Ricky Sinclair: Churches in America Can Thrive as Today's Citizen Searches for Greater Community
Recent Studies Have Found That an Increasing Number of Americans Have Expressed That They Have No Form of Religious Belief, Leading Many Authorities to Question the Stability of Religion in America; Bishop Ricky Sinclair Responds to These Trends With Optimism
BAKER, LA–(Marketwired – Apr 18, 2013) – As the Bishop of Miracle Place Church in Baker, Louisiana, Ricky Sinclair is constantly noticing changing trends among his diverse congregation. However, as his church members continue to respond and interact with relevant culture found throughout the country, Sinclair believes that there is little reason to suspect that modernity is making a negative impact on the way Americans approach Christianity.
Ricky Sinclair highlights a recent article from The Huffington Post that suggests a recent wave of fear among church leaders in response to new studies indicating a decline in religious beliefs among American citizens. The article explains, “Two studies [show] that 20 percent of Americans claim no religious affiliation when asked to state their religious preference. The number of ‘nones’ has doubled in the last two decades.”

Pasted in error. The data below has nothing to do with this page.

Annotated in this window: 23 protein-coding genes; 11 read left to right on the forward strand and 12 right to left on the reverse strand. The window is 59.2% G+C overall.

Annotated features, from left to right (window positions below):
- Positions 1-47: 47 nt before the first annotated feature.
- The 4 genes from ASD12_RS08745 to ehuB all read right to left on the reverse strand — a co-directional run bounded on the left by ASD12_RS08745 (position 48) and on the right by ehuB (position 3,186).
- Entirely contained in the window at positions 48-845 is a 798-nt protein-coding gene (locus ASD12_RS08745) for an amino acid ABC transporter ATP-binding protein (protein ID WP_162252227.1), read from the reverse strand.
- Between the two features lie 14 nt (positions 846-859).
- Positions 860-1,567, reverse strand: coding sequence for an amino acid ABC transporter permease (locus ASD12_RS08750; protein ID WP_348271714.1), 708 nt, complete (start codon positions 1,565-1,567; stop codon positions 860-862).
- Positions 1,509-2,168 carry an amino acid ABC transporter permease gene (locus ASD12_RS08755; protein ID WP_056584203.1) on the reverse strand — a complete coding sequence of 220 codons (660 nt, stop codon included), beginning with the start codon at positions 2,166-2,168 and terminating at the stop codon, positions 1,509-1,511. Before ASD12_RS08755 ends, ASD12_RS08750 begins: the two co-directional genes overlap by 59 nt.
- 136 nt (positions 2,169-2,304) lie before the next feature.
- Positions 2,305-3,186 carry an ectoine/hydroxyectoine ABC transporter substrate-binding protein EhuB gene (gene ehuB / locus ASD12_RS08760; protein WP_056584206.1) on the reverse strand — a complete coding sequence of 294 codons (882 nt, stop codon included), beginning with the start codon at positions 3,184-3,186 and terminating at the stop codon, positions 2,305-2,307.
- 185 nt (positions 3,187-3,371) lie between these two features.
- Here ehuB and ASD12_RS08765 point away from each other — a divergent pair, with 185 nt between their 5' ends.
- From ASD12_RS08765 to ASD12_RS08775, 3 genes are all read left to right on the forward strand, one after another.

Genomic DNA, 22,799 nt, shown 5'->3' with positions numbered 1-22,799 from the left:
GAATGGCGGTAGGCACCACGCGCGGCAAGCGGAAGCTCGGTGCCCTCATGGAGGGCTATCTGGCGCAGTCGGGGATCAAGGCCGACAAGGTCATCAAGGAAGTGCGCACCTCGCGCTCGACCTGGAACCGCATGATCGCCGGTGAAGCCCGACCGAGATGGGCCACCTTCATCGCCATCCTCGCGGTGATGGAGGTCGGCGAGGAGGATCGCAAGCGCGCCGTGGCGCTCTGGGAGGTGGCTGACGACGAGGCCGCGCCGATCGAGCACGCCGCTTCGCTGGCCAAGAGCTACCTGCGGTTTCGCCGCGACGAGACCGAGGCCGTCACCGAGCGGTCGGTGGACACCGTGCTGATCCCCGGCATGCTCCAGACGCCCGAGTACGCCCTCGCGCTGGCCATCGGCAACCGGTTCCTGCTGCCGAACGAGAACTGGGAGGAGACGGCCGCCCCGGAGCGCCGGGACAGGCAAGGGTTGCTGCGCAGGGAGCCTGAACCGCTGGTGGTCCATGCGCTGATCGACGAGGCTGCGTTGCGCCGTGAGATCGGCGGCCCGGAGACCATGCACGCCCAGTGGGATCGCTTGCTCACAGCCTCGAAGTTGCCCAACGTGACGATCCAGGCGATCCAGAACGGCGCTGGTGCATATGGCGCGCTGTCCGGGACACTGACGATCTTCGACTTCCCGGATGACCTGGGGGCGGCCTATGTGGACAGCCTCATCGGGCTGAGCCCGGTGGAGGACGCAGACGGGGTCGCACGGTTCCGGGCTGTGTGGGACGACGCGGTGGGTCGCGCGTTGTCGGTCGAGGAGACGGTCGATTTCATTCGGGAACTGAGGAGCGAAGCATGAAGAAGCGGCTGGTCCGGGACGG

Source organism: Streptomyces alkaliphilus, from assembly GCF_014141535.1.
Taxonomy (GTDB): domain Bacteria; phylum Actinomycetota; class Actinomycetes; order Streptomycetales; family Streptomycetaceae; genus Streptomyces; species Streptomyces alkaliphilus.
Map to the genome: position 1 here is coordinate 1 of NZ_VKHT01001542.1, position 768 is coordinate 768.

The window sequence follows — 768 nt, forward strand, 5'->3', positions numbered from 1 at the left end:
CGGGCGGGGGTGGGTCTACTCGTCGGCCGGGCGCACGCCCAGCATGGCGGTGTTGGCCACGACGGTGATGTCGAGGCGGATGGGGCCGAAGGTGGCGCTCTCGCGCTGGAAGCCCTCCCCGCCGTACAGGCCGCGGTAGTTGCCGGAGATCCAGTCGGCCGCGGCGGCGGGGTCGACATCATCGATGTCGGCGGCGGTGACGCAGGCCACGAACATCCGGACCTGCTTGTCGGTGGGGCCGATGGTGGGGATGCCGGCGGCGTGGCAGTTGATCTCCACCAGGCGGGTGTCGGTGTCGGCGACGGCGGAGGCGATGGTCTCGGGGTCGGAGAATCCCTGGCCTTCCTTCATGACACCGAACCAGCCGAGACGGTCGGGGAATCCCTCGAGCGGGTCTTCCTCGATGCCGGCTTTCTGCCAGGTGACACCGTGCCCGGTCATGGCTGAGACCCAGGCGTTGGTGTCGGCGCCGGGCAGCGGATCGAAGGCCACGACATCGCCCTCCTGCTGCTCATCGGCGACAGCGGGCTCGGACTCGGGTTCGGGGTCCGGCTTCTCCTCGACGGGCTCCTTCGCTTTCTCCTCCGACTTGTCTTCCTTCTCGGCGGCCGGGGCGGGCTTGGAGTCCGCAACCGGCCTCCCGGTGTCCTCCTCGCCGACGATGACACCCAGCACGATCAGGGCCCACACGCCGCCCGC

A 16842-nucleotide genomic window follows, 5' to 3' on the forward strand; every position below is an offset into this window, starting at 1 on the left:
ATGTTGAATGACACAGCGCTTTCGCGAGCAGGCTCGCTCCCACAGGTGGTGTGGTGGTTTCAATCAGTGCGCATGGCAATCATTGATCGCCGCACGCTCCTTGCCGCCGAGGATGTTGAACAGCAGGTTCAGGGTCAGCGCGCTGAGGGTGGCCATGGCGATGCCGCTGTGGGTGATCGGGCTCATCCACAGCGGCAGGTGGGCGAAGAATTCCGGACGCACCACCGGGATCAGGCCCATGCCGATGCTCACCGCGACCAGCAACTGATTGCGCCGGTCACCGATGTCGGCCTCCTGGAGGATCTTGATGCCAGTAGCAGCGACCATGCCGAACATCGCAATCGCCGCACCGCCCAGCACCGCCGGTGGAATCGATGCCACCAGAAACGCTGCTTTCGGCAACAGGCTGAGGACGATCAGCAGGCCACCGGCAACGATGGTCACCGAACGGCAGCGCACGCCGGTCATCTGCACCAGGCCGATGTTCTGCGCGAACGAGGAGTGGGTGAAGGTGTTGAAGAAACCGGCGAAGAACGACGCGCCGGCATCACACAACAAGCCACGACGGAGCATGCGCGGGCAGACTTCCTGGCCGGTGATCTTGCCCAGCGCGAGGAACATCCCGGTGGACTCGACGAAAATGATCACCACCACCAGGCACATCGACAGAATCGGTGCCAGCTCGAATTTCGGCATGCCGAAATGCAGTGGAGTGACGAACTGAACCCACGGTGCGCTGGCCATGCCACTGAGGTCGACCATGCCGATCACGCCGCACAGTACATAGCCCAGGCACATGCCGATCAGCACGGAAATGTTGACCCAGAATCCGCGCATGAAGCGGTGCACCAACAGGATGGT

The article continues to explain that some have acted against the rising number of “nones” and suggests that religion — in the sense that the world knows it — is coming to an end. However, article author Rabbi Eric H. Yoffie argues against these thoughts and states that, although Americans have become more defined by trends in popular culture, as well as economic and political shifts, religion is still highly valued.
Sharing a similar sentiment, Ricky Sinclair responds, “Statistics like these can strike great fear in the religious community, but it is not the ultimate definition of religious activity. The public is adapting to society and religion is transitioning as well. In fact, in establishing Miracle Place Church only a few short years ago, I have seen my congregation grow considerably — proof that people are still very much interested in exploring the benefits of religion.”
In the article, Yoffie argues that the need for community will prevail when paired against the trends of modern culture: “But while individualism and market-based consumerism can be liberating, they can also be frightening. A steady flow of information can be exhilarating, but it can also be disorienting. And while social networks can connect us, they can also cut us off from face-to-face relationships. In short, the same culture that has disrupted our ties to the traditional and the predictable, often to good effect, has also undermined the bonds of solidarity on which we depend for stability, morality and trust.”
“The qualities that Yoffie highlights are ones that have existed throughout the history of mankind, and these are the factors that religious communities must keep at the forefront when trying to reach out to the public,” Ricky Sinclair concludes.